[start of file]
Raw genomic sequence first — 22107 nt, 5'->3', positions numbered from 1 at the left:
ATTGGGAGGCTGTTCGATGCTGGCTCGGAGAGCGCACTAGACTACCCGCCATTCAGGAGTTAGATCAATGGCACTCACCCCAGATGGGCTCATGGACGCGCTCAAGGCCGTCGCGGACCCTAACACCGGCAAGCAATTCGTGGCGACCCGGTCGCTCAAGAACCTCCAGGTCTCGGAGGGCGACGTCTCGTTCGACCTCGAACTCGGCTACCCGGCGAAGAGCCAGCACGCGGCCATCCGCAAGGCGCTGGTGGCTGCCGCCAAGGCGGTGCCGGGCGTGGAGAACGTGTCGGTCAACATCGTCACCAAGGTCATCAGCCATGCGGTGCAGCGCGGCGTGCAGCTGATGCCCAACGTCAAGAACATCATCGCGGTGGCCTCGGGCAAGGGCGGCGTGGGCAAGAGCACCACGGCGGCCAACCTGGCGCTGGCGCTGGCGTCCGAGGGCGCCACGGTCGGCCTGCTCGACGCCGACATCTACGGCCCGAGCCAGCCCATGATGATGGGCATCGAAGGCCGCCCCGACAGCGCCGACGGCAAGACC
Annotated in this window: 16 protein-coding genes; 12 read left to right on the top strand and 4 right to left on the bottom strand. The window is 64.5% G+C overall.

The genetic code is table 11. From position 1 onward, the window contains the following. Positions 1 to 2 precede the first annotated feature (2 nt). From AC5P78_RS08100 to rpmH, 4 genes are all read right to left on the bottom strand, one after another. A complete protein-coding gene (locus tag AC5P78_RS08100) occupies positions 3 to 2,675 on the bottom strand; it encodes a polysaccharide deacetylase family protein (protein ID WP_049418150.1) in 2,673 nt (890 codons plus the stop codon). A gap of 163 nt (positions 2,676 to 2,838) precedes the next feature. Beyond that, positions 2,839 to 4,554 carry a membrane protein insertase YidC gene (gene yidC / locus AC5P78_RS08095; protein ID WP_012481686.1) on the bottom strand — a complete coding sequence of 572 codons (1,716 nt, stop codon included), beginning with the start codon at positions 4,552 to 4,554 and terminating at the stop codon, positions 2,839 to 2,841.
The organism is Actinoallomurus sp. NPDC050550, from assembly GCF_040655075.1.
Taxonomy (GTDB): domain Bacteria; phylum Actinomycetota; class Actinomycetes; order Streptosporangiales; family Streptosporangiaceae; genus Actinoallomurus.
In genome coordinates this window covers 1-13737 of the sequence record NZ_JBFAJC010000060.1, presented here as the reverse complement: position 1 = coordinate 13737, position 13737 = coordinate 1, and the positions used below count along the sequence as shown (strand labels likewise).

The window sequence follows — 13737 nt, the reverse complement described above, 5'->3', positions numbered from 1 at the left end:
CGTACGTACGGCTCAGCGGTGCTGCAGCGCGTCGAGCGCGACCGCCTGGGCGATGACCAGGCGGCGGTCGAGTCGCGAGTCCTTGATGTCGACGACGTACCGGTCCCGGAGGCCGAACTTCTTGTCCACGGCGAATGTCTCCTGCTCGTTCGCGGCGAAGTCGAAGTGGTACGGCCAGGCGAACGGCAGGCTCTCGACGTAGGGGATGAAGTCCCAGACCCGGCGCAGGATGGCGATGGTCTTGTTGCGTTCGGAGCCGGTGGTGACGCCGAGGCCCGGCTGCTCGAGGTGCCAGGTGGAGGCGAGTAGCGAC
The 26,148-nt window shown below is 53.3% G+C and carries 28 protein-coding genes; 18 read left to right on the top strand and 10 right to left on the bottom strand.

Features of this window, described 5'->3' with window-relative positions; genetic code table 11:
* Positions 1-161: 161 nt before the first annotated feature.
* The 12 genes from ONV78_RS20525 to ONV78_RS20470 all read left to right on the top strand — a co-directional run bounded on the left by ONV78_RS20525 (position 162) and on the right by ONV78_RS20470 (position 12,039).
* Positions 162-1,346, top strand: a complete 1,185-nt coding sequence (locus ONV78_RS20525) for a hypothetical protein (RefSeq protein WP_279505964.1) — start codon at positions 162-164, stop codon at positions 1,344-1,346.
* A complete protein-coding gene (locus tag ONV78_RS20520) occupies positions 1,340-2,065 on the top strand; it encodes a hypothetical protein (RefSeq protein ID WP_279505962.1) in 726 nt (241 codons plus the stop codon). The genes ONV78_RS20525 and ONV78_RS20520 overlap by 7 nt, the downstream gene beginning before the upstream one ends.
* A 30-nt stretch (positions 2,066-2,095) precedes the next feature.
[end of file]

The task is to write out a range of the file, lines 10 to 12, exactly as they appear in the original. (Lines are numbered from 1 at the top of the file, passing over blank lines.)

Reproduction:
The 26,148-nt window shown below is 53.3% G+C and carries 28 protein-coding genes; 18 read left to right on the top strand and 10 right to left on the bottom strand.

Features of this window, described 5'->3' with window-relative positions; genetic code table 11:
* Positions 1-161: 161 nt before the first annotated feature.